Disagree with me? Tune in tonight and let me know why. That’s all for now but I’ll be back later this week with a few more comics, hopefully one focusing on the big awards season! Thanks for reading, guys!

Joe Dunn's Facebook profile

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Joe – The creator of the strip who has embraced giving crappy movies the chance they deserve. Like the majority of the cast he’s obsessed with boobs.

First Appearance - The Introduction

Yeo – Yeo is Joe’s wife and often the voice of reason in the strip. Having her act rational allows the rest of the cast to embrace being in a comic strip which primarily involves randomly punching people, interacting with fictional characters and talking about boobs. Yeo is smart, beautiful and way too good for Joe. Don’t tip her off.

First Appearance - Fever Pitch

Irv – Joe’s movie-going sidekick who’s always down for watching Jason Statham crescent moon kick some thug through a plate glass window and getting some drinks before after and during a Vin Diesel movie. Like the majority of the cast he’s obsessed with boobs.

First Appearance - Ong-Bak: The Thai Warrior

Agent 337 George Jones – A government Agent that took over for Joe after he was bad-mouthing President Bush in the V for Vendetta strip. George ran the show for over a month bring a much needed sense of patriotism and justice to both the strips and reviews. He eventually got too attached to his work, empathizing with Joe’s plight to give crappy movies a fair shake. In a way he came to love crappy movies as well and was pushed out of the position. He spiraled out of control and ended up in prison. His adventures will be told in the limited series JLCM Presents: 337 Locked Up which is set to début Christmas of 09.

First Appearance - V for Vendetta

Other Notable Appearances: Stay Alive, Ice age 2, Larry the Cable Guy: Health Inspector, Slither, Here Comes Guest week, Let’s Go To Prison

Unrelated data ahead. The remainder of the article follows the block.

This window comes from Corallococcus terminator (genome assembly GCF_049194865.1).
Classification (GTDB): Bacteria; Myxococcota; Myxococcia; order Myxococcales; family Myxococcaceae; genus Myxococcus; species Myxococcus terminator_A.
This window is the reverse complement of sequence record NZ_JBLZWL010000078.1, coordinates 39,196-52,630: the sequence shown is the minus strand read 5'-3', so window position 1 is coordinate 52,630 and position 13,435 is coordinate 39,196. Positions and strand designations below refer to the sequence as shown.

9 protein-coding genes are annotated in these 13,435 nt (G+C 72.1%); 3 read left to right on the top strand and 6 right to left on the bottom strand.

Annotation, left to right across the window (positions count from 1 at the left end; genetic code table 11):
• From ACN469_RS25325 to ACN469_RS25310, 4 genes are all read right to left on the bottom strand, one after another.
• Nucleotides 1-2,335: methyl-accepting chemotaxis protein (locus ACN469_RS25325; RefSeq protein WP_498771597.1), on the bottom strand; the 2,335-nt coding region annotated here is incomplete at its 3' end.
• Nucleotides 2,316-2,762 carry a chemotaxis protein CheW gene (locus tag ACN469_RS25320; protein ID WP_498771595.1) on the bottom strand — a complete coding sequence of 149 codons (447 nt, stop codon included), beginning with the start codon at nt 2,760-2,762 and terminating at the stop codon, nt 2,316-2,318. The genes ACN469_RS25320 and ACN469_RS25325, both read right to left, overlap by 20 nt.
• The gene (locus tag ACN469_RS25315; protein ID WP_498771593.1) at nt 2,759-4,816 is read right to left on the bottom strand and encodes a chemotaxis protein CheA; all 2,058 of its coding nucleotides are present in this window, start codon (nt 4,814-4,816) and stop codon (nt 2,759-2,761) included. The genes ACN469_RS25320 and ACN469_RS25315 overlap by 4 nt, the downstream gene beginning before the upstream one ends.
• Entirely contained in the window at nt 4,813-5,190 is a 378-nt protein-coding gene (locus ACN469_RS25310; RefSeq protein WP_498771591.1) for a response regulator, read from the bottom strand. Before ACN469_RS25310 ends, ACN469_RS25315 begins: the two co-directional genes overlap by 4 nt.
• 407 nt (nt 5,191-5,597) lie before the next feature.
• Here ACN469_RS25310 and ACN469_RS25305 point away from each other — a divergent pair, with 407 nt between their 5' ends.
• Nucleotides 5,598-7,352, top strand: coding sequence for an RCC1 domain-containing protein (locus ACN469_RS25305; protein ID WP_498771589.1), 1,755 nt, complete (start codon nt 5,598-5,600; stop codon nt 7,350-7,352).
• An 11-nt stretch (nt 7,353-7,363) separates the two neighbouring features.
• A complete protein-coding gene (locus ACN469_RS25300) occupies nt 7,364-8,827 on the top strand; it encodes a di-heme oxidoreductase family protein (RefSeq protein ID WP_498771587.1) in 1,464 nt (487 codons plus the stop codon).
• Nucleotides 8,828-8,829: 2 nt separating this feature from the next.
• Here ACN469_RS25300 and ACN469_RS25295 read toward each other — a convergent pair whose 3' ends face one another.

Leonidas – The former king of Sparta who has traveled into the future and is having trouble coping with the modern times. Yelling loudly and kicking people into giant holes doesn’t really work the same way it did in the olden days. As time as gone by he’s adjusted but it’s a safe bet that he’s always one bad message away from throwing a spear through someone.

First Appearance - 300

Other Notable Appearances: Four Brothers, Strip# 300, The Golden Compass, Rambo, Untraceable, The Ladies of Max Paybe

Palpatine – Former Senator, Emperor of the Galactic Empire, Sith Lord... He shows up in the Joe Loves Crappy movies galaxy on occasion to let people know that they’re being stupid. No one’s really sure how he shows up in this universe but chances are it breaks all kinds of copywrite laws.

First Appearance - Episode III: The Dark Side

Other Notable Appearances: Four Brothers, Night Watch, Saw 3, Are We Done Yet

Slow Billy – Billy is a sweet kid but he’s not the sharpest tool in the shed. If you’re watching him for the day be prepared to explain to him the plot of the movie or how popcorn works or, not so much where babies come from, but what babies are. He’s a complete moron.

First Appearance - Four Brothers

Other Notable Appearances: The Chronicles of Narnia, The Da Vinci Code, Vantage Point, Journey to the Center of the Earth

Kyle the Movie Snob – Be careful what fun facts about movies you tell your friends at a friendly gathering or in line for the latest blockbuster, because if you’re even slightly wrong, Kyle will be more than happy to let you know. He usually gets what’s coming to him though. Poor guy has cracked three ribs since joining the JLCM cast.

First Appearance - Ultraviolet

Other Notable Appearances: 16 Blocks, Pirates of the Caribbean: At World’s End, Transformers, Journey to the Center of the Earth

Jean-Luc Picard – Another lawsuit waiting to happen is Jean Luc Picard who, towards the end of the strip’s first year, became the go-to background character. If there was ever a seat to fill or a random person to place wandering around in the background, nine times out of ten it was Picard. While Picard has crossed paths with Irv he and Joe have never met. Perhaps they will some day but for now just can an eye on the background.

First Appearance - The Producers

Other Notable Appearances: I’m not telling you, that’s no fun. It’ like Where’s Waldo – go find him!

Ice Cream Sandwich – Delicious and… deadly? Usually when you see someone eating an Ice Cream sandwich, someone else is experiencing a substantial amount of pain. Still, how nice is an ice cream sandwich on a hot summer day?

First Appearance - Saw IV

Other Notable Appearances: Bee Movie, Run Fatboy Run, Saw V